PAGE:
“If it wasna for the laws of the country, I’d break your head.”
        Man, 
          the passion o’ the sacket was raley veeshis.  
          He ac’ually spat oot the wirds; an’, faigs, I steekit baith my 
          nivs an’ keepit my e’e on him, for fear he micht lat dab at me.
        Juist 
          at that meenit the kirk offisher cam’ in, an’ the minister turned, an’ 
          gleyin’ roond at me gey feaned like, said something till him, an’ I 
          heard them crackin’ aboot gettin’ me hame in a cab.  
          I saw in a wink what they were jaloosin’.
        “Ye 
          needna bather your heids aboot a cab,” says I.  
        “I’m wyser than the twa o’ ye puttin’ thegither; so keep on your
        dickies.  Gude-nicht,” says I; 
          an’ doon the front staps I gaed, three at a time, an’ hame.
        The 
          beathel cam’ doon afore he gaed hane, an’ speered what i’ the world 
          had happened.
        “I 
          was juist comin’ oot at the kirk door,” says I, “when the minister cam’ 
          skelp up again’ me.”  I didna 
          mention ‘at I was rinnin’.  “The 
          cratur drappit i’ the flure,” says I, “like’s he’d been shot; an’ then 
          to crack aboot me bein’ daft!  Did ye ever hear the like?”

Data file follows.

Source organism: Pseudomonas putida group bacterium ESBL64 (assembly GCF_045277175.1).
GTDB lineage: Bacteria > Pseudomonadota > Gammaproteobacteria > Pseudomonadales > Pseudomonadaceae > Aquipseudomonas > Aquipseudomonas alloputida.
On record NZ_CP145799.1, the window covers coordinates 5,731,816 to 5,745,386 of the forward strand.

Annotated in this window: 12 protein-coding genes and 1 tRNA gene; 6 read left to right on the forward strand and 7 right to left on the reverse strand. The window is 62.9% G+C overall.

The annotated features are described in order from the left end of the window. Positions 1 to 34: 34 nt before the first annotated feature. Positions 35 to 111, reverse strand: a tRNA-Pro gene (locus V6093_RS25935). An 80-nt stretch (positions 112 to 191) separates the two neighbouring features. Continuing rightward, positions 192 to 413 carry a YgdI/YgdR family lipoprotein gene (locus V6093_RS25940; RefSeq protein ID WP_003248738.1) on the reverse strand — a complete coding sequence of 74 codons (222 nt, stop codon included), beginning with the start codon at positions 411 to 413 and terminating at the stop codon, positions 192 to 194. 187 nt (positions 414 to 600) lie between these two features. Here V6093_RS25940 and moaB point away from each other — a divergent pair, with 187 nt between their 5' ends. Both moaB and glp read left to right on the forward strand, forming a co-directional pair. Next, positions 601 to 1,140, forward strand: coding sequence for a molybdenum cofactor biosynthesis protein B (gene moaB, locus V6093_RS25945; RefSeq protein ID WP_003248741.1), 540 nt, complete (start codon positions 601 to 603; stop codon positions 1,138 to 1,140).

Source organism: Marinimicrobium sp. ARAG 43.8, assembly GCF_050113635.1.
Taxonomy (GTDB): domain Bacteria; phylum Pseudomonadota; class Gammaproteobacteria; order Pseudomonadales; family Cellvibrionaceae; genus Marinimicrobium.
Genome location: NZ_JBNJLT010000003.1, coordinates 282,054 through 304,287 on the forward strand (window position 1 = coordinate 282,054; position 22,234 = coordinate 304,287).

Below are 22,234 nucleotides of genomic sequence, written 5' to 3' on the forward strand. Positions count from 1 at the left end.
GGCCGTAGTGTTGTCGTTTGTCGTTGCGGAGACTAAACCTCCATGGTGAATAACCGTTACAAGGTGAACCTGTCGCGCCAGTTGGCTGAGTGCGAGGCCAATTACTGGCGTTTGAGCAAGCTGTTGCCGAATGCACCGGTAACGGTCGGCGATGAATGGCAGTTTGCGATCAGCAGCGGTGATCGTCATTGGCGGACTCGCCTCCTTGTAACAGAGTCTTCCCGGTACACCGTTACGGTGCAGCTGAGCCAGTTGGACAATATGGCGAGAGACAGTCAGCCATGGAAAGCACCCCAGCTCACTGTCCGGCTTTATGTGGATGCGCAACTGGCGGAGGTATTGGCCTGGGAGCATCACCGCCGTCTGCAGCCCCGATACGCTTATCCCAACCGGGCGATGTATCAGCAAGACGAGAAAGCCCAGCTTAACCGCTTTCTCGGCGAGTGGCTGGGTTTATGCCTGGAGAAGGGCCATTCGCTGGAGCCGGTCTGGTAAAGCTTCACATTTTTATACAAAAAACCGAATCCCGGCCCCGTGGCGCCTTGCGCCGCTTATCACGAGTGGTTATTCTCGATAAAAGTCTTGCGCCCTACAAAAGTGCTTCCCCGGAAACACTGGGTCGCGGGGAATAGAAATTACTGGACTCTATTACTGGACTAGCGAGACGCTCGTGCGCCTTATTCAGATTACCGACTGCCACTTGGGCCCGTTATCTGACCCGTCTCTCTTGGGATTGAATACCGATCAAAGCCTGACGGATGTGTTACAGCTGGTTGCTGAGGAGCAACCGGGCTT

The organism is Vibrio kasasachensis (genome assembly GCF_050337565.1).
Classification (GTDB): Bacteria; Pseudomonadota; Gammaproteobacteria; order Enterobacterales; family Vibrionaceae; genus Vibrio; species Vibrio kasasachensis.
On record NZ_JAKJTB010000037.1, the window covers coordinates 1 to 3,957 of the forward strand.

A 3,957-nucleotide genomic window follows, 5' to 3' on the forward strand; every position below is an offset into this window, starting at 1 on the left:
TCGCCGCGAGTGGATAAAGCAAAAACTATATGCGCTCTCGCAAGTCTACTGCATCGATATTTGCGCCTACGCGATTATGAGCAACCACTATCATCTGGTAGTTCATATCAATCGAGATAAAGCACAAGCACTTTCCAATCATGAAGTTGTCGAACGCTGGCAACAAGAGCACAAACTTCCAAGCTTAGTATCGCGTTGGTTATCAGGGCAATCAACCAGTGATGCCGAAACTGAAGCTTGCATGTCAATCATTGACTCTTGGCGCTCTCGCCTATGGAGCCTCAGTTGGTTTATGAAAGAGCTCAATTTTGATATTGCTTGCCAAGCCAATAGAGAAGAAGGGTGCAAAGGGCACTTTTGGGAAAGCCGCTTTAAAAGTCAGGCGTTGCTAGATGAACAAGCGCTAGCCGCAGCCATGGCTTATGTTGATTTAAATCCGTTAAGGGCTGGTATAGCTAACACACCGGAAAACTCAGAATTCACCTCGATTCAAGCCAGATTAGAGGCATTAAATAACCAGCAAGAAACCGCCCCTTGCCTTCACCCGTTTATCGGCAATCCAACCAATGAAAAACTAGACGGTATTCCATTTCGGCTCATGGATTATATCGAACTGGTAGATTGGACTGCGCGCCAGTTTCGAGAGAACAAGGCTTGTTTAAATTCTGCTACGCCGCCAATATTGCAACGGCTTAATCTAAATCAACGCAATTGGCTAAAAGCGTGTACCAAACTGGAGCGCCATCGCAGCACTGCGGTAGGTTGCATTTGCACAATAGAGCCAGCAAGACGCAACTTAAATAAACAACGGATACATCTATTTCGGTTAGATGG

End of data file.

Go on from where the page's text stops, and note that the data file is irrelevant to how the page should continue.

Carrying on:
The 
          kirk offisher gaed awa’ hame, clawin’ his heid, an’ sayin’ till himsel’, 
          “Weel, it raley snecks a’ thing.  There’s 
          some ane o’ the three o’s no’ very soond i’ the tap, shurely; an’ whuther 
          it’s me or no’, I raley canna mak’ oot.”
        But what I want to lat you see is that I do thae 
          daft-like things sometimes, I dinna very weel ken hoo.  
          I canna tell ~ye what wey it comes aboot.  Is ony o’ ye lads ever affekit like that?  Man, I’ve seen me gaen to the kirk wi’ Bawbie 
          sometimes, dressed in my sirtoo an’ my lum, an’ my gloves an’ pocket-hankie, 
          an’ a’thing juist as snod’s a noo thripenny bit, an’, a’ o’ a sudden, 
          I wud hae to pet my tongue atween my teeth, an’ grip my umberell like’s 
          I was wantin’ to chock it, juist to keep mysel’ frae tumblin’ a fleepy 
          or a catma i’ the middle o’ the road amon’ a’ the kirk fowk, lum hat,
        sirtoo, an’ a’thegither.  What 
          can ye mak’ o’ the like o that?  It’s 
          my opinion sometimes that I was never meent to behave mysel’; an’ yet 
          I’m sensible o’ doin’ most terriple stewpid things of’en.  
          It’s a mystery to me, an’ a dreefu’ dwang to Bawbie.  
          But what can ye do?  You 
          canna get medisin for that kind o’ disease!  
          As Bawbie says, I’ll never behave till I’m killed; an’ the fac’ 
          o’ the maitter is, I’m no’ very shure aboot mysel’ even efter that.  I ken it’s an awfu’ job for Bawbie tholin’ 
          my ongaens; but, at the same time, if it wasna me, the neeper wives 
          an her wudna hae onything to mak’ a molligrant aboot ava.  As the Bible says, we’re fearfu’ an’ winderfu’ made, an’, I suppose, 
          we maun juist mak’ the best o’t.
         
        THE 
          END.